Closely linked to the Pacific Rim, Vancouver has more direct flights to China than any other North American city, and more than 40 percent of the population in metropolitan Vancouver is of Asian descent. These strong Asian influences permeate the city, from business culture to food. In particular, the Vancouver region has hundreds of Chinese restaurants, many serving high-end cuisine that rivals the fare in Hong Kong, Taipei, and Beijing.
The Vancouver region has hundreds of Chinese restaurants, many serving high-end cuisine that rivals the fare in Hong Kong, Taipei, and Beijing.Chinatown, near the city center, was once a vibrant immigrant community. While it still has Chinese markets, bakeries, and restaurants, new hip shops and eateries have moved in, making the neighborhood fun to explore but not necessarily the best place for traditional Asian meals.
For that, hop on the Canada Line to Richmond, the region’s new Chinatown, where dozens of restaurants serve cuisines from across China. It’s a 25-minute ride from downtown.
Whether you’re looking for spicy Sichuan or Hunan fare, handmade noodles and dumplings like you’d see in Shanghai, delicately seasoned Cantonese seafood, or the hearty lamb dishes of China’s western provinces, you’ll find it in Richmond. Cafés serving bubble tea and Taiwanese shaved ice desserts draw a young crowd, while families pack the round tables of countless dim sum houses. Richmond’s Alexandra Road, which runs for several blocks east from No. 3 Road, has so many restaurants that it’s known locally as “Food Street.”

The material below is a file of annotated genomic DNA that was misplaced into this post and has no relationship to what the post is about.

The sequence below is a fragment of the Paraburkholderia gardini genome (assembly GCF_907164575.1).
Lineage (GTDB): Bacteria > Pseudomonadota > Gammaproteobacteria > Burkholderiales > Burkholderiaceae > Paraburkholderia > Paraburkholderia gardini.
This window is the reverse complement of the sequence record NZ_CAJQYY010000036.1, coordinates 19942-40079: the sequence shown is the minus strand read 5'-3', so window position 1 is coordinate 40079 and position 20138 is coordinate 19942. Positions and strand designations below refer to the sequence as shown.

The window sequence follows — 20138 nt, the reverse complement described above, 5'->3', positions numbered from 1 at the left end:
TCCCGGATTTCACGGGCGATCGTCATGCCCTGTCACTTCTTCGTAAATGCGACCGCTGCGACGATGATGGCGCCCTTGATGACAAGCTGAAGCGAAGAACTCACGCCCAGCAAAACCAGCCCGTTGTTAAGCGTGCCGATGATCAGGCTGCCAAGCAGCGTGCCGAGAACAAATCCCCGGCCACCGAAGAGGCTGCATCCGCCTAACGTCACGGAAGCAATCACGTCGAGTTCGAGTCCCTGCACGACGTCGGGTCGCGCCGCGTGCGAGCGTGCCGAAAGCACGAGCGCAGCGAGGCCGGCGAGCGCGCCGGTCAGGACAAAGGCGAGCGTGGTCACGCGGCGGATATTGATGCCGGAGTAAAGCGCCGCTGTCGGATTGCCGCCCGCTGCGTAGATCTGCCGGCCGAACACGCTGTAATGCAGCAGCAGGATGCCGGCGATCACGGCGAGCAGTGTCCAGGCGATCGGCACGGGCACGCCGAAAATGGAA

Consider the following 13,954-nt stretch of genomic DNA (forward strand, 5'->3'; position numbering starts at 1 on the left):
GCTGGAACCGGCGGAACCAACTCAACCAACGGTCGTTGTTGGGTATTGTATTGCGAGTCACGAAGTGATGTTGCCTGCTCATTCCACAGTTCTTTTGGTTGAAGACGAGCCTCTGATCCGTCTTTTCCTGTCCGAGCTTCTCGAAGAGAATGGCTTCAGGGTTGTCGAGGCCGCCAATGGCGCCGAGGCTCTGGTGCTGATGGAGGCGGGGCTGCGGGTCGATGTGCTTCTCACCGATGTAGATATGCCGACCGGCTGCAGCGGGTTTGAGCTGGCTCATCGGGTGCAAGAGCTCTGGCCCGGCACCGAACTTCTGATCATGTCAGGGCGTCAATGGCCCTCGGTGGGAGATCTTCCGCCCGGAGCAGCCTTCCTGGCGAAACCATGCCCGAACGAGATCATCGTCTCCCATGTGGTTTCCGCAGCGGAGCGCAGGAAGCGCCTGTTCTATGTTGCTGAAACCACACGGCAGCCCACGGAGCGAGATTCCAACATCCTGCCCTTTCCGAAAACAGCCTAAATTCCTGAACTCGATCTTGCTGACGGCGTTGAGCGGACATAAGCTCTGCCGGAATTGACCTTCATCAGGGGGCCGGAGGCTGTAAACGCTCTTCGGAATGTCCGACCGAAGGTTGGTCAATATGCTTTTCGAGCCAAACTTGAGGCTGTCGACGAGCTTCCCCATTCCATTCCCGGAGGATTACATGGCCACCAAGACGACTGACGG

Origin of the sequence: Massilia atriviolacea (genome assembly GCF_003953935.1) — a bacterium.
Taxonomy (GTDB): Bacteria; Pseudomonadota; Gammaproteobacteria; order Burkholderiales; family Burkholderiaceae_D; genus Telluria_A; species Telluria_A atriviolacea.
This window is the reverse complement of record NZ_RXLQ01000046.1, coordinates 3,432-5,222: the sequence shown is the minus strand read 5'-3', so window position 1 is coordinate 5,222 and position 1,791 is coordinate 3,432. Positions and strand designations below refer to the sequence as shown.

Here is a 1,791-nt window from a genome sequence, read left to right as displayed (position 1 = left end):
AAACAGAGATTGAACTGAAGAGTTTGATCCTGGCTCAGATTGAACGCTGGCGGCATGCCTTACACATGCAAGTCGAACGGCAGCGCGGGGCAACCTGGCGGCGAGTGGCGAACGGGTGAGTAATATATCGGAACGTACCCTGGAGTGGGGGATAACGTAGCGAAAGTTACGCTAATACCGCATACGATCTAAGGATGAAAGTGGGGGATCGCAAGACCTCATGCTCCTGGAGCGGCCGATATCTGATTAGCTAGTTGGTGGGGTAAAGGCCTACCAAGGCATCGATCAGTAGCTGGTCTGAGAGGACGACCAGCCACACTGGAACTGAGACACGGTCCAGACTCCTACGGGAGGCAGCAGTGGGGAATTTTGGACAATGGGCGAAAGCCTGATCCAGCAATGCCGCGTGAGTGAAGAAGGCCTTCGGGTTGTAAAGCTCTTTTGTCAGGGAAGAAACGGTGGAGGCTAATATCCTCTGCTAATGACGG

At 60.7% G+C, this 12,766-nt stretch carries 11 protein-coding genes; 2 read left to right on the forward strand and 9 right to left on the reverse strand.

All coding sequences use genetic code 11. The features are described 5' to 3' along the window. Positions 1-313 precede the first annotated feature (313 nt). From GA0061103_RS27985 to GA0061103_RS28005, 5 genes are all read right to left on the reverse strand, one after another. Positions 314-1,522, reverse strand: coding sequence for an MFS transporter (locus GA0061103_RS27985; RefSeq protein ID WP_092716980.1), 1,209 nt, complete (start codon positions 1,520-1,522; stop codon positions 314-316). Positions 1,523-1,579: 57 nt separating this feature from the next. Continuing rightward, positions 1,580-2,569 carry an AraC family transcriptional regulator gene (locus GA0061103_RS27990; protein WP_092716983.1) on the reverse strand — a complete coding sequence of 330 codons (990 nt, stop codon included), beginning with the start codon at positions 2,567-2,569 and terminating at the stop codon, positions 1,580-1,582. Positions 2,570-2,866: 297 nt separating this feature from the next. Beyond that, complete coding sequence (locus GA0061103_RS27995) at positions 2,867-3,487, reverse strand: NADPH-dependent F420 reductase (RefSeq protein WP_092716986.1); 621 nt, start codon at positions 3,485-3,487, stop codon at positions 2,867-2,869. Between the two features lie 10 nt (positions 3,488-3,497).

The center of Richmond’s Asian food scene is the Golden Village, along No. 3 Road from Cambie Road south toward Granville Avenue. From the Canada Line, get off at Aberdeen (note that the mall here, Aberdeen Centre, has one of the best Asian food courts for delicious budget eats), Lansdowne, or Richmond/Brighouse stations, and you’ll find plenty to eat.
Excerpted from the First Edition of Moon Vancouver and Canadian Rockies Road Trip.